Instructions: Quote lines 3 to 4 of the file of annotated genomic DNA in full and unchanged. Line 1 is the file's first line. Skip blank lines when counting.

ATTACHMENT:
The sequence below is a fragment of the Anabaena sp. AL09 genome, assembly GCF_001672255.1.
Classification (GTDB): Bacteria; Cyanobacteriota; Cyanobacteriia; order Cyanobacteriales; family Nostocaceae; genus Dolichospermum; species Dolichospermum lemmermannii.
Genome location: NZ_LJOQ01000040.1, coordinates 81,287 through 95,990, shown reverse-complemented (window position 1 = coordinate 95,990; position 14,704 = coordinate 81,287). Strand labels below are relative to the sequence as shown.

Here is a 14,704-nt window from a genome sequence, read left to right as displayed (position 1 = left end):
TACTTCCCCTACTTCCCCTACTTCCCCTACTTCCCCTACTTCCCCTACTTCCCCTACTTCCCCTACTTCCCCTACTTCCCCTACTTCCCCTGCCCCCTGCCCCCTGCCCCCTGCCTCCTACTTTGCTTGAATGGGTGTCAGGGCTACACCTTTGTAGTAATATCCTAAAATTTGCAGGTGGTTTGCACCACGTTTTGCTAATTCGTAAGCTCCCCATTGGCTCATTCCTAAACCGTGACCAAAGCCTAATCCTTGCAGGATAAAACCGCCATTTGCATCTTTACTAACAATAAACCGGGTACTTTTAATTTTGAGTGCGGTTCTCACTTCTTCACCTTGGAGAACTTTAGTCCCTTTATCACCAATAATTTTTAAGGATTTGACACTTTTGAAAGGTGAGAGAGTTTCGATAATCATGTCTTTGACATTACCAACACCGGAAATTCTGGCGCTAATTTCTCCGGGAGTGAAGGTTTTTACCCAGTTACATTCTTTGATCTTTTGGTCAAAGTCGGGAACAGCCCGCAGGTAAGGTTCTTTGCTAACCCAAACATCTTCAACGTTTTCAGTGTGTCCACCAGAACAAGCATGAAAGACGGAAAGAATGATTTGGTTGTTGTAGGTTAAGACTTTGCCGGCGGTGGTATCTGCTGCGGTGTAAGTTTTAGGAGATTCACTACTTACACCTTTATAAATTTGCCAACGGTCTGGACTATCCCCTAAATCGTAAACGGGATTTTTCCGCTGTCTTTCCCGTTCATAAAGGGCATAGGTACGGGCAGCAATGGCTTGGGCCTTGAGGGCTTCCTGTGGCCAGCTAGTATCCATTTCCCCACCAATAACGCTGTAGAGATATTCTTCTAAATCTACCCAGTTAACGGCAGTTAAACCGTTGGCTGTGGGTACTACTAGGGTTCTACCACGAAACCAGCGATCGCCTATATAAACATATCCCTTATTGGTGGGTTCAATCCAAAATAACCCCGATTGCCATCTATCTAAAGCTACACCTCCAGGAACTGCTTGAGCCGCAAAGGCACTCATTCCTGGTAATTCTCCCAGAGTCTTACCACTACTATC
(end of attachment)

Genome location: NZ_LJOQ01000040.1, coordinates 81,287 through 95,990, shown reverse-complemented (window position 1 = coordinate 95,990; position 14,704 = coordinate 81,287). Strand labels below are relative to the sequence as shown.

Here is a 14,704-nt window from a genome sequence, read left to right as displayed (position 1 = left end):